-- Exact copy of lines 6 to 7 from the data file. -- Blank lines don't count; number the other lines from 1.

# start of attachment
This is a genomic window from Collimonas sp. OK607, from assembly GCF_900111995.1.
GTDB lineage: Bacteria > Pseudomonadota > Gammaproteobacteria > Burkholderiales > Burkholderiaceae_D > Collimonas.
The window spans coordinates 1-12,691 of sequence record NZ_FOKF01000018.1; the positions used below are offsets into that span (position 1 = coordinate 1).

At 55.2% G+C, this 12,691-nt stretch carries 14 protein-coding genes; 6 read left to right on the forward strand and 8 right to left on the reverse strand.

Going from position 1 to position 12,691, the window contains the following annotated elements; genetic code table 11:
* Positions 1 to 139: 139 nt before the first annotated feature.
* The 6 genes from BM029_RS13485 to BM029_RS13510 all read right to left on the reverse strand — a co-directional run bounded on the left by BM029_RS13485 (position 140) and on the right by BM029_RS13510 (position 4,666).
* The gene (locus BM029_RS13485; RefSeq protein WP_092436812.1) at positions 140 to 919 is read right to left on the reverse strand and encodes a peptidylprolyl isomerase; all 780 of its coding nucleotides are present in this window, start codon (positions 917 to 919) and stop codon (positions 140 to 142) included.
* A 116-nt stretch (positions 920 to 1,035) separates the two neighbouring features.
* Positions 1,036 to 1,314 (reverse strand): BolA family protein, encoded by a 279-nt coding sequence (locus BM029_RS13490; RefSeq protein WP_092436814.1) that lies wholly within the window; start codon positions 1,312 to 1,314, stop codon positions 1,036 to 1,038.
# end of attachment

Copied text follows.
* Positions 1 to 139: 139 nt before the first annotated feature.
* The 6 genes from BM029_RS13485 to BM029_RS13510 all read right to left on the reverse strand — a co-directional run bounded on the left by BM029_RS13485 (position 140) and on the right by BM029_RS13510 (position 4,666).